“I would resist being moved to Tier Two. It would destroy our hospitality industry. Who wants to eat out with just their family? Ludicrous. Where is the evidence that moving from Tier One to Tier Two actually saves lives? I haven’t seen any. So the Government would have to come up with something pretty convincing.”

Another council leader adds:

“The 10pm rule on pubs closing doesn’t make any sense. I don’t even attempt to defend it. The Government’s approach should be to only impose extra restrictions if the councils agree. In Essex, they asked for them. So fair enough. My concern is that imposing more and more local lockdowns sort of creeps into a national one.”

The issue of free school meals in the holidays was regarded as a “fiasco”. Again it was felt this could have been averted if greater faith in localism had been shown. The Government could have provided hardship funds for feeding children with discretion on how councils spent it.  Several indignant complaints were made. Though often this was about the political and PR aspect. Few believed that children were genuinely being left to go hungry without getting offers of help. “The community response has meant a lot of food has been left uncollected,” one council leader told me.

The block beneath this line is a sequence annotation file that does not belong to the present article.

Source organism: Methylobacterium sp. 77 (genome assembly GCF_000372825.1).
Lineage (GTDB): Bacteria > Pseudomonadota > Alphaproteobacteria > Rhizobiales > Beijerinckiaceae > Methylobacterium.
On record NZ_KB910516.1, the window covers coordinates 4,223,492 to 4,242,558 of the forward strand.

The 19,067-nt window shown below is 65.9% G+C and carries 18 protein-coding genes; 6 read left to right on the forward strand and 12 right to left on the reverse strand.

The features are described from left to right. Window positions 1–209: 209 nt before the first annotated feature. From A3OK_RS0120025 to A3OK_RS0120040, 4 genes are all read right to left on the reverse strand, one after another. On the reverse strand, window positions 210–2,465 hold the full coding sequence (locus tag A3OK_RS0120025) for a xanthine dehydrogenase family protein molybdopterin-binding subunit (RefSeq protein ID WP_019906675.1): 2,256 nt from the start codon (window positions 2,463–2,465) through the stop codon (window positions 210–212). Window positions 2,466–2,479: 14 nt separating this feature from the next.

Another swipe was taken at the Department of Transport for restrictions on how it’s “active travel fund” can be spent. “A complete nightmare,” I was told. “Very skewed towards urban areas and lots of perverse rules that make it hard to spend the money effectively.”

Perhaps one final comment provides a conclusion:

“I was rather in the middle of the lockdown debate. Certainly, I was sympathetic towards the Government about how difficult the decisions are. I still am to some extent. But if mistakes are made then it is good to learn from them rather than keep pressing on with something that is not working. There is a limit to how long people can be expected to comply with an approach that just causes difficulties without any clear benefits.”